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My last but most important mission on this trip was to pay homage to La Virgen de Guadalupe. I remember my Mexican domestic help who, after her trip to Mexico City, brought me an image of La Virgen de Guadalupe. She told me the story of about La Virgen, about how an Indian man of no noble origin witnessed her apparition. The man would later be known as San Juan Diego and the apparition would become the most respected icon of Mexico, uniting all Mexicans, the same way the Emerald Buddha is revered by the Thai. Even though I’m not in any way a religious person, my faith is vested in La Virgen. I guess that makes me a Mexican—a pocho, but still. When I left Mexico for good in March, I meant to come to the Basilica to pay homage to Her. Unfortunately, my flight out of Guadalajara to Mexico City and to Buenos Aires were delayed and disrupted that my plan to visit the Basilica for the first time and the last time was hijacked altogether.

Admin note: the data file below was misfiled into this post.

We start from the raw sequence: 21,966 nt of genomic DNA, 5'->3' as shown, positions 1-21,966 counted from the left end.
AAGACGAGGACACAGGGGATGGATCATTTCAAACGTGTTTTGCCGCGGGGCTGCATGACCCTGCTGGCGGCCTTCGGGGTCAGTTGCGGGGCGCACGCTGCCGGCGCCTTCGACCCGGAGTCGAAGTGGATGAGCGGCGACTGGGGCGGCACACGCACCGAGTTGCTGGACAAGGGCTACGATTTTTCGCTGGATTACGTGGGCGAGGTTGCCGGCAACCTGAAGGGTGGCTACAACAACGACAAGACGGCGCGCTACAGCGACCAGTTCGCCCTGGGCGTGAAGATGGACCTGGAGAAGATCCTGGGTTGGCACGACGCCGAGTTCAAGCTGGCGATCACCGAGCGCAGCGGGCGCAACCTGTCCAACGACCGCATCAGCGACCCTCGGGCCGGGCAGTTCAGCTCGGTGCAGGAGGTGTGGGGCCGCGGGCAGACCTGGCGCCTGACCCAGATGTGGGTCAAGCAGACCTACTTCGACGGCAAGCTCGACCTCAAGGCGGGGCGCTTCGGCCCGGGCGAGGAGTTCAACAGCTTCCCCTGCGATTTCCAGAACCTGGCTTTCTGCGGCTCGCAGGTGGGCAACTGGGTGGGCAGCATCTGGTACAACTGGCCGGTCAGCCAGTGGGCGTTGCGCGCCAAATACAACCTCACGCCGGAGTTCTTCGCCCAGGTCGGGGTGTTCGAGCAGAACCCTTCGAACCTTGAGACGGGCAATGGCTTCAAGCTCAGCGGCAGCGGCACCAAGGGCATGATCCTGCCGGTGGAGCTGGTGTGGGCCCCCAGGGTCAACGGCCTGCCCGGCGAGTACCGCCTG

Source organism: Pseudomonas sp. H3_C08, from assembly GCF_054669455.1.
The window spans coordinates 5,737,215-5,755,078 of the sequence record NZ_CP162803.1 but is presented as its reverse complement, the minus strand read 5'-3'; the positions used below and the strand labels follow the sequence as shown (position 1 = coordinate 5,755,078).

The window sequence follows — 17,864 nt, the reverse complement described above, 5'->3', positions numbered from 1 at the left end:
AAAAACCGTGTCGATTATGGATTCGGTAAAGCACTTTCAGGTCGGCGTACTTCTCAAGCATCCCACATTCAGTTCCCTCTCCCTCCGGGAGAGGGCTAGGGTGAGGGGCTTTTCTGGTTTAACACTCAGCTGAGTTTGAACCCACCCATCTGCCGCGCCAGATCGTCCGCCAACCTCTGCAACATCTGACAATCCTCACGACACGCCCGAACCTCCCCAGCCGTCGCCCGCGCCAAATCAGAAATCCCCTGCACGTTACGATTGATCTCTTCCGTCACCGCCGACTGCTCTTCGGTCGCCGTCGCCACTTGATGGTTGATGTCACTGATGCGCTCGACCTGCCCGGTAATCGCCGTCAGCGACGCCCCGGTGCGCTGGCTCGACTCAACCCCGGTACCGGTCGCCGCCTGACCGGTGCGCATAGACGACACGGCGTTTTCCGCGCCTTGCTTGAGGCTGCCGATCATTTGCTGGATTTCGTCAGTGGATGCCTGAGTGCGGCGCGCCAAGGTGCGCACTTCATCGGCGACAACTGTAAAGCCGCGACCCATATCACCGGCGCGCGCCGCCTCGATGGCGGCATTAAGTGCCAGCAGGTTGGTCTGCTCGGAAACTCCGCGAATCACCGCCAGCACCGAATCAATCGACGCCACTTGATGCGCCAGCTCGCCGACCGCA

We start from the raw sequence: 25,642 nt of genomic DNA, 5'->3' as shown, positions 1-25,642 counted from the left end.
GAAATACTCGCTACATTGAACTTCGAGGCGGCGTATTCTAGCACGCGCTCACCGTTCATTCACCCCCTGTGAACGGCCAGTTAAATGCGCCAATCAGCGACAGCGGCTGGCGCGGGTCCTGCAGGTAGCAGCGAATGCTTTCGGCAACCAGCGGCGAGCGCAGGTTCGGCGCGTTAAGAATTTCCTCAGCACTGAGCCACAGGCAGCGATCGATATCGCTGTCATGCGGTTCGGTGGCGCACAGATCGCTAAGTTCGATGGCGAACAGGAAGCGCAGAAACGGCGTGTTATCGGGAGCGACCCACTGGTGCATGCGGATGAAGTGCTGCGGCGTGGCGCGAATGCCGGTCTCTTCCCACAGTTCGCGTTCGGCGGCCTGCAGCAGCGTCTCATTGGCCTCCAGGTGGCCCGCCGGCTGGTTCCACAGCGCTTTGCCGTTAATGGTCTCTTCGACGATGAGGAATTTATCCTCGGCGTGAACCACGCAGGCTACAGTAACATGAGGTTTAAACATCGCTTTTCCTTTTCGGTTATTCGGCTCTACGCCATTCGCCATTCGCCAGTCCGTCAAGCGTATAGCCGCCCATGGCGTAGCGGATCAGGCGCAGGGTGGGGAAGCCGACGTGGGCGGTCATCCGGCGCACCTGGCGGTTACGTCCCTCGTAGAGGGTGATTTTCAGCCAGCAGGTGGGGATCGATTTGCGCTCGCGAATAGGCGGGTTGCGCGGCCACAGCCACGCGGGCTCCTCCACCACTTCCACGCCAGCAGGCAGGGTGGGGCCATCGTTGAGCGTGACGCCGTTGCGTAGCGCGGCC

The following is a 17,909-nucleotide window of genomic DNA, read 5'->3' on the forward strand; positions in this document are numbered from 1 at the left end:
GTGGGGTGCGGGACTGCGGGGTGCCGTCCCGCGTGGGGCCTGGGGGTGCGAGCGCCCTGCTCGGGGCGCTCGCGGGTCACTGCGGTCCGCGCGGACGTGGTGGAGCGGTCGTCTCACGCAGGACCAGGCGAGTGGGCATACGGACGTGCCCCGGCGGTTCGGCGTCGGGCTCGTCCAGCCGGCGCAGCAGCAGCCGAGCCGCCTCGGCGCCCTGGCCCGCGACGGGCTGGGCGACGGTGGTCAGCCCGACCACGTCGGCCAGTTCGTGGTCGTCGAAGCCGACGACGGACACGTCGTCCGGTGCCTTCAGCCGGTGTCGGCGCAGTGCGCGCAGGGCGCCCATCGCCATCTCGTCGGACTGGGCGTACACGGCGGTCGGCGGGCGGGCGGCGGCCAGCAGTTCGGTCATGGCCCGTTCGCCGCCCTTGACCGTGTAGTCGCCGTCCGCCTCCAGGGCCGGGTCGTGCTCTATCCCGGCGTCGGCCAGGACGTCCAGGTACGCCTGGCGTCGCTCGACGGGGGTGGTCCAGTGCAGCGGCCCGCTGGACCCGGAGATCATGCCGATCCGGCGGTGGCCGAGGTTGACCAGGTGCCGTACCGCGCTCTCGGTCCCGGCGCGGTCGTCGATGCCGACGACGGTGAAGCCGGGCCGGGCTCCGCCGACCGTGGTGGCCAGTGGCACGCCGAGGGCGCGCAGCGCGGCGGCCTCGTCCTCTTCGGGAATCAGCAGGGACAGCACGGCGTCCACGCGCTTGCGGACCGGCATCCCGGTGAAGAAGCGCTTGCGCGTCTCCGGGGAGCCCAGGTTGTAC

I prayed for Her forgiveness if I had trespassed her sons and daughters in the past, whether indirectly or directly. That She accept me as her son too. Although not by birth, I am Mexican in my spirit—resilient and strong. I thanked Her for the newfound wealth our family has made from our stint in Mexico. I prayed, and still do every night, that She protect me wherever I go and that She allow me to bring everything I’ve earned and learned from Mexico to really help those not as fortunate as I.


But to respect the ThaiboyNMexico-ish tradition, I caused yet another scandal at the Basilica. I blundered again. I was so clumsy and stupid. I went to ask one of the nuns there: “What’s the name of the artist who painted this original image of La Virgen? Was he someone commissioned by the Holy See? Was he a Mexican or a Spaniard?” The nuns and some other pilgrims were just shocked by my question. They were so mad at me. One of the nuns, rather upset, explained that the apparition was miraculously emblazoned on San Juan Diego’s cloak!!! You irreverent fool! Woops, I did it again. I made the sign of the cross and ran out as fast as I could to catch a taxi: “¡Aeropuerto, como muy muy muy rapido, por favor!”



Here are some magical moments extracted from my photographic repertoire compiled here in Mexico.






















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MEX-EZE on Flight MX 1691